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Can New England Asters be improved?

Posted by docmom z5 MI (My Page) on
Fri, Sep 13, 13 at 7:28

I adore New England Asters for their rich colored blooms that swarm with insects as the sun sinks southward for autumn and winter. However, as beautiful as the tops are, the bottoms are brown and crumpled and dead-looking. Is there any way to minimize the horrible bottom look? I do try to plant other things in front to hide their shame, but it's not satisfactory. Is this just a normal part of their life cycle? Or is it an illness or lack of water or something that can be treated? I'd like to avoid chemicals that would harm pollinating insect, since they are the whole purpose of the garden. I'm predicting the same response as in the past--sorry, deal with it,--but if anyone has anything different to say, I'd love to hear that, too.


Follow-Up Postings:

RE: Can New England Asters be improved?

Definitely find New England asters need relatively frequent division to keep them looking healthy.

I probably divide them on an average of every three years.

The wild ones here run (prospecting for nutrients). It makes sense that the cultivated clump forming ones need periodic division with soil upgrading.

I like them as tall as they grow, so don't reduce their height.

RE: Can New England Asters be improved?

First few attempts with them years ago failed. Since then I figured out what works best for them, at least here. They do well in areas that don't stress them at all. AT ALL. So no competition from shrub/tree roots & in soil that doesn't dry out excessively (mine are planted slightly sunken). After figuring it out and finding the right situations for them (believe me, they are few and far between!!) there hasn't been too much bottom foliage issues, which there was plenty of in the beginning, lol.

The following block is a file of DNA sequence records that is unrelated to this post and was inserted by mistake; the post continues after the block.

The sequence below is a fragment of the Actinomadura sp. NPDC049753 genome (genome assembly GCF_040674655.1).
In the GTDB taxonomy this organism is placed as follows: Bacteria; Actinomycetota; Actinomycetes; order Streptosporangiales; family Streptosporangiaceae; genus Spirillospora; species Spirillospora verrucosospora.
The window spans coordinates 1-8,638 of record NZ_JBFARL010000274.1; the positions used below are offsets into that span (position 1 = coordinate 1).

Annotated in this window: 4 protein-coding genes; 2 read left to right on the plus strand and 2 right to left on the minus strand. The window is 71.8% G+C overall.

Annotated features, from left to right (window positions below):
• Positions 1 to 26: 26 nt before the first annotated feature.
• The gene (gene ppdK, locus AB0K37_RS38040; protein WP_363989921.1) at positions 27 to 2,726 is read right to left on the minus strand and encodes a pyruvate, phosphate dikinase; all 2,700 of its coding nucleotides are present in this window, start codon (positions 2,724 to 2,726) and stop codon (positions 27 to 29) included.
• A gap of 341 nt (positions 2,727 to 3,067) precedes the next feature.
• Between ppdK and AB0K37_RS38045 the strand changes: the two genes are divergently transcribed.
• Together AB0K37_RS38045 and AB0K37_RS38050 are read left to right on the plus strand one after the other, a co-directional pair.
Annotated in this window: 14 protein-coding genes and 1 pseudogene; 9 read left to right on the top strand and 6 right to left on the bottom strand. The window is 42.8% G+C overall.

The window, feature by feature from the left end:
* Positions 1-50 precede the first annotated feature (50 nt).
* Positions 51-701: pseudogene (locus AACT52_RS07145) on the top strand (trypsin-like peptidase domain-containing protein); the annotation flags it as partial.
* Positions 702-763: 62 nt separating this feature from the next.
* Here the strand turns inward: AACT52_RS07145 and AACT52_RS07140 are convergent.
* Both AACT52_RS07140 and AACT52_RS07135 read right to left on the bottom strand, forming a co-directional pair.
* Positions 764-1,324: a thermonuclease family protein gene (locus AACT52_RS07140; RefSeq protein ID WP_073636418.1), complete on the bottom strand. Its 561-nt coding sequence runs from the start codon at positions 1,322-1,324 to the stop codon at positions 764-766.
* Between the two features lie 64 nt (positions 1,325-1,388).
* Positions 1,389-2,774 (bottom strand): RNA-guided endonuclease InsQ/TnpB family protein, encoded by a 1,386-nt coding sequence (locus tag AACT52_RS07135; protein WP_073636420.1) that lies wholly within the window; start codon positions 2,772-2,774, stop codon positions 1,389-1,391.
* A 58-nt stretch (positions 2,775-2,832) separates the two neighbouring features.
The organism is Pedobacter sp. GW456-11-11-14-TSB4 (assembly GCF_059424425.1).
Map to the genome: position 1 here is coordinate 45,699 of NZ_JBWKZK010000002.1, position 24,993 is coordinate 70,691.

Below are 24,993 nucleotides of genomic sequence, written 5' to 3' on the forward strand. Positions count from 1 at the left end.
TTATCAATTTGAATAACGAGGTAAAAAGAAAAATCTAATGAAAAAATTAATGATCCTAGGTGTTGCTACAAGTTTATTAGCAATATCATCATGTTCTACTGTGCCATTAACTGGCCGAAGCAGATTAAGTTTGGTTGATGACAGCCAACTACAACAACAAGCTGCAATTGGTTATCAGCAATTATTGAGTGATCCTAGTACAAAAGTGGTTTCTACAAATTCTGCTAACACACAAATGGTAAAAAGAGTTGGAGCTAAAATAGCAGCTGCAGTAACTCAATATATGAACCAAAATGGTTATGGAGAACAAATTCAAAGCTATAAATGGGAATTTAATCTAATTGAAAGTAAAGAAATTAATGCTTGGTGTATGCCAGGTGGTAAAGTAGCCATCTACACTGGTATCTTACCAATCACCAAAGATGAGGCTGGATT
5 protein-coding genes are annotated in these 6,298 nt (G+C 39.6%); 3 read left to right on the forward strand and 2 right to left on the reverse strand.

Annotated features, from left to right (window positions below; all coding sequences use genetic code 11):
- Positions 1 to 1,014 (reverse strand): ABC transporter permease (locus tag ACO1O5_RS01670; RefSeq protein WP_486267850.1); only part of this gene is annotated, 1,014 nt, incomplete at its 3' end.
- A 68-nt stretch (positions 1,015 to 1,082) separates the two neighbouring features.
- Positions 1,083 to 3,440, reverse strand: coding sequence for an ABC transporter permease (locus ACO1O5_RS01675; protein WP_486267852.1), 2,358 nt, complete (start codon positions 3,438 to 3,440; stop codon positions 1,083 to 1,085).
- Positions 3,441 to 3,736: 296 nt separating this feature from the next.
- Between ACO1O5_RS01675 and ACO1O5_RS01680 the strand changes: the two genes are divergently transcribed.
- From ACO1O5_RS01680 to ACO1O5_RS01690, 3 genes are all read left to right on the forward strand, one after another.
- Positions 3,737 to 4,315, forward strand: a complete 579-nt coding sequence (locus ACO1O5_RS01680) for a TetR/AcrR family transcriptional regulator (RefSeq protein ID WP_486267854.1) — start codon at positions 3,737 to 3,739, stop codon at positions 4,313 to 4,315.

RE: Can New England Asters be improved?

I agree with CMK. These plants do not handle stress very well. I've been extremely diligent with watering mine during this blasted drought we're in and everything looks great this year - no dead leaves at the bottom.


RE: Can New England Asters be improved?

The only ones I have with browning near the bottom are the ones that weren't getting enough water. I found out that some of my darn rainbirds don't always move back and forth, letting some areas dry out too much. The asters with enough water are all green, but sprawling over walkways like crazy. But the bees are going crazy for them all.

RE: Can New England Asters be improved?

Think renovating beds maintains the wider distribution of locations in which New England asters thrive in gardens.

Example (re above comments): I periodically hack out the nasty (superficial) roots of the neighbouring silver maples that invade our front flower beds. Have lots of healthy 'Alma Pötschke' in the front.

I'd consider adequate watering, when necessary, part of the the general maintenance of mixed perennial beds.

Find I have to stake all of our New England aster, except 'Purple Dome'.

Would be interesting to know what annual maintenance was done to maintain a Michaelmas daisy (fall) "room" in large Sissinghurst type gardens.

This post was edited by SunnyBorders on Sat, Sep 14, 13 at 10:23

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